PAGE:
Mr. Edward Reid-Smith wrote the following notes on the church and its history in 1953. These notes were produced as a leaflet, which was placed in the church, so that visitors could take a copy and refer to it as they walked around.
St Peter’s Parish Church, Wolfhampcote
The story begins nigh on a thousand years ago when the Saxon inhabitants built for themselves a little wooden church. Our first record of this is in Domesday Book in which we read of there being a priest in “Ulfelmescote” to serve the village population of about 120, and also the neighbouring hamlets of Flecknoe, Nethercote and Sawbridge.
During the centuries immediately after the Norman Conquest of England, the little village of Wolfhampcote prospered slowly, and in the 14th century the church was entirely rebuilt; in the following century the roof was lowered and the clerestory added, and the church was refurnished with oak benches, some of which still remain. Late in the 15th century much of the village was enclosed to make sheep-pens, and many of the houses were deserted and allowed to fall down leaving only the manor and vicarage, and two cottages. However, St Peter’s continued to serve the parish, and the tower was repaired in the 16th century.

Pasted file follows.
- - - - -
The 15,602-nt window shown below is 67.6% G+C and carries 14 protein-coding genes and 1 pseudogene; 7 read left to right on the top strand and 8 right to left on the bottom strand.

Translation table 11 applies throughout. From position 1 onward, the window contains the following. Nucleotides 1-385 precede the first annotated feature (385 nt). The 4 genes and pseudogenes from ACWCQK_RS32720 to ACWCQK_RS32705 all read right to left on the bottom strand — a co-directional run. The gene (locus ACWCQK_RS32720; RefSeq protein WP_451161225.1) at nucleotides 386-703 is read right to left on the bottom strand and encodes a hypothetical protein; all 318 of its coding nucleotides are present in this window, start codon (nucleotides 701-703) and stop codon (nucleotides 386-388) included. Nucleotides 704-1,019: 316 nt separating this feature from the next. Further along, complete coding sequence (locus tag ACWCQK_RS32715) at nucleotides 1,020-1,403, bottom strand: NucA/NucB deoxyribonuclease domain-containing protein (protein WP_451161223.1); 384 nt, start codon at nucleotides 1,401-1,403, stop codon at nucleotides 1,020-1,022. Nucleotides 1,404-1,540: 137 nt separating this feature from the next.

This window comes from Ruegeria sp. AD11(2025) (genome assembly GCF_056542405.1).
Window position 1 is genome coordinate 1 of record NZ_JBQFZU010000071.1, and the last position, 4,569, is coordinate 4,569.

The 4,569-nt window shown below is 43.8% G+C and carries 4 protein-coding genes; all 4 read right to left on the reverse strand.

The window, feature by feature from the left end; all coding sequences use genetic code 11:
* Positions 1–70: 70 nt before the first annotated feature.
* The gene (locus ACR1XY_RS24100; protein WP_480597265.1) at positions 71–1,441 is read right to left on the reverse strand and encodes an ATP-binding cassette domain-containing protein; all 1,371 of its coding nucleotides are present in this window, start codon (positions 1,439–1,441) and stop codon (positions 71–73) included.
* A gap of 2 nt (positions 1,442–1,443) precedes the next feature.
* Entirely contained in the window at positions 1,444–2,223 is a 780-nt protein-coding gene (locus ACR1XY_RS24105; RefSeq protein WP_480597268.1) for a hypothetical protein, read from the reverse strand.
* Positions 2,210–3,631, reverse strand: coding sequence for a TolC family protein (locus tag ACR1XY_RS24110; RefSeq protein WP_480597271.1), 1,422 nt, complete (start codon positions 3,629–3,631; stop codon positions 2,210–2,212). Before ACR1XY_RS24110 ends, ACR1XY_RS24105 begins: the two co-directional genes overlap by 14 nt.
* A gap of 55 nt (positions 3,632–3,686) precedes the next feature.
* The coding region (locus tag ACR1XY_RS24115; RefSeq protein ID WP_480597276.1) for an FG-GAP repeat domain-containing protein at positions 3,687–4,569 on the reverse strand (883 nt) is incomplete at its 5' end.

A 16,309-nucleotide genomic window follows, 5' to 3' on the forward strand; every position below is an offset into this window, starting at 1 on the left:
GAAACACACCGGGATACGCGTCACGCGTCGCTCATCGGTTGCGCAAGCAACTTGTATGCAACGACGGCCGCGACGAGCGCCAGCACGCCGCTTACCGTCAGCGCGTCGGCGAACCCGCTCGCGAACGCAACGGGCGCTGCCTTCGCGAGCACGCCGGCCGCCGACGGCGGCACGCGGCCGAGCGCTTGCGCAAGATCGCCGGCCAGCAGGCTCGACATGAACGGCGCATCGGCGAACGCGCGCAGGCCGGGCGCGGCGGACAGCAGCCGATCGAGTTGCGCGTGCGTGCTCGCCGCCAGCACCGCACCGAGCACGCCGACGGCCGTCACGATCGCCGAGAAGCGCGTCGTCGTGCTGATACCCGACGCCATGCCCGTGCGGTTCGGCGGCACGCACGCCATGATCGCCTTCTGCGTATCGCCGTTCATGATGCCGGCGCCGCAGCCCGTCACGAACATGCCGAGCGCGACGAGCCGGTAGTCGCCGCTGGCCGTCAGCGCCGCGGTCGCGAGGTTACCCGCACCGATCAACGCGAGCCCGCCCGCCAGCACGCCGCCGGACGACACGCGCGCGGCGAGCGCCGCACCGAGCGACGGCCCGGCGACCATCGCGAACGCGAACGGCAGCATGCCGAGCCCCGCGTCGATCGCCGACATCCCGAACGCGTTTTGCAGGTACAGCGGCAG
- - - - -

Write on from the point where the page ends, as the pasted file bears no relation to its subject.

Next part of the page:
In 1848 the church was repaired at the expense of Lady Hood, who was responsible for the erection of the Tibbit’s mausoleum in which lies also the body of the 3rd Viscount Hood. At the end of the century the vicar opened a restoration fund which was continued by his successor, and in 1903 the repairs were complete. In 1910 the church was again closed, but was re-opened two years later at the request of parishioners. Since that time until a few years ago occasional services were held in the church, and there are hopes that these will be continued in the near future.
Entering through the doors of the 14th century porch (on the outside of which there are several mutilated gargoyles,) one sees immediately the ancient stone font which is several centuries old: some say it is Norman, but as it has been cemented over it is difficult to tell. The nave is 14th century too, though the benches are 15th century and have been there since the alterations of that time. The 18th century pulpit is reputed to have come from a nearby church, replacing the one made at the beginning of the present century from wood taken from some of the benches. Note the inscriptions on the floor covering the vaults of members of the Clerke family, that of George Tibbits, and also the vault of the Rev. Thomas Geldar, a former curate and vicar. This latter is at the west end of the nave under the painted canvas on which are the Ten Commandments etc.
Note the Coat of Arms of Queen Anne above the archway. The chancel was rebuilt in 1848, and the choirstalls are modern. The great east window over the Holy Table was once filled with beautiful stained-glass, and like many of the other windows of the church once contained coats of arms of local families. The Tibbits’ family mausoleum is now bricked-up, but tablets on the walls of the chancel give the names of some of those buried there. Note the coats-of-arms of the Tibbits family on the wall, and the old gravestones on the floor. Of special interest is the brass inscription of the wife of Thomas Benyon (vicar of Wolfhampcote), which lady died in 1687.